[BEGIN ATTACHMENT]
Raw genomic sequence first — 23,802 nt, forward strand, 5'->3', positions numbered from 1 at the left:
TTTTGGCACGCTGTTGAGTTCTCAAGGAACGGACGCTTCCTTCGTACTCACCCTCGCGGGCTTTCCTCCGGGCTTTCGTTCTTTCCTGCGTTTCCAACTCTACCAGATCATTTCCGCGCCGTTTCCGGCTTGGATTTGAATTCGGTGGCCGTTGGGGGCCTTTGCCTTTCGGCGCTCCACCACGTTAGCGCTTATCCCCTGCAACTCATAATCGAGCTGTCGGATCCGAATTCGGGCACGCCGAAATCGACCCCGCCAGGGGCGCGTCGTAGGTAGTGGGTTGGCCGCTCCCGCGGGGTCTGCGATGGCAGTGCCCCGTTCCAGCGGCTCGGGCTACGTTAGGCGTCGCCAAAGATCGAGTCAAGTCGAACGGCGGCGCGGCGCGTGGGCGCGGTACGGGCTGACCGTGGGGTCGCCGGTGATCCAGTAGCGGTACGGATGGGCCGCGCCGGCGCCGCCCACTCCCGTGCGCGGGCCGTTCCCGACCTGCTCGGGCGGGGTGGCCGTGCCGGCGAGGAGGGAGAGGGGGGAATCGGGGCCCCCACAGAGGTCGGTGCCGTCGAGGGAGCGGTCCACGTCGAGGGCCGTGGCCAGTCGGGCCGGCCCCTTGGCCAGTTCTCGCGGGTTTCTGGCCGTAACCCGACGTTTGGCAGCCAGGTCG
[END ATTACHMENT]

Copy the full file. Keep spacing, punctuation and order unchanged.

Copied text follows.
Raw genomic sequence first — 23,802 nt, forward strand, 5'->3', positions numbered from 1 at the left:
TTTTGGCACGCTGTTGAGTTCTCAAGGAACGGACGCTTCCTTCGTACTCACCCTCGCGGGCTTTCCTCCGGGCTTTCGTTCTTTCCTGCGTTTCCAACTCTACCAGATCATTTCCGCGCCGTTTCCGGCTTGGATTTGAATTCGGTGGCCGTTGGGGGCCTTTGCCTTTCGGCGCTCCACCACGTTAGCGCTTATCCCCTGCAACTCATAATCGAGCTGTCGGATCCGAATTCGGGCACGCCGAAATCGACCCCGCCAGGGGCGCGTCGTAGGTAGTGGGTTGGCCGCTCCCGCGGGGTCTGCGATGGCAGTGCCCCGTTCCAGCGGCTCGGGCTACGTTAGGCGTCGCCAAAGATCGAGTCAAGTCGAACGGCGGCGCGGCGCGTGGGCGCGGTACGGGCTGACCGTGGGGTCGCCGGTGATCCAGTAGCGGTACGGATGGGCCGCGCCGGCGCCGCCCACTCCCGTGCGCGGGCCGTTCCCGACCTGCTCGGGCGGGGTGGCCGTGCCGGCGAGGAGGGAGAGGGGGGAATCGGGGCCCCCACAGAGGTCGGTGCCGTCGAGGGAGCGGTCCACGTCGAGGGCCGTGGCCAGTCGGGCCGGCCCCTTGGCCAGTTCTCGCGGGTTTCTGGCCGTAACCCGACGTTTGGCAGCCAGGTCG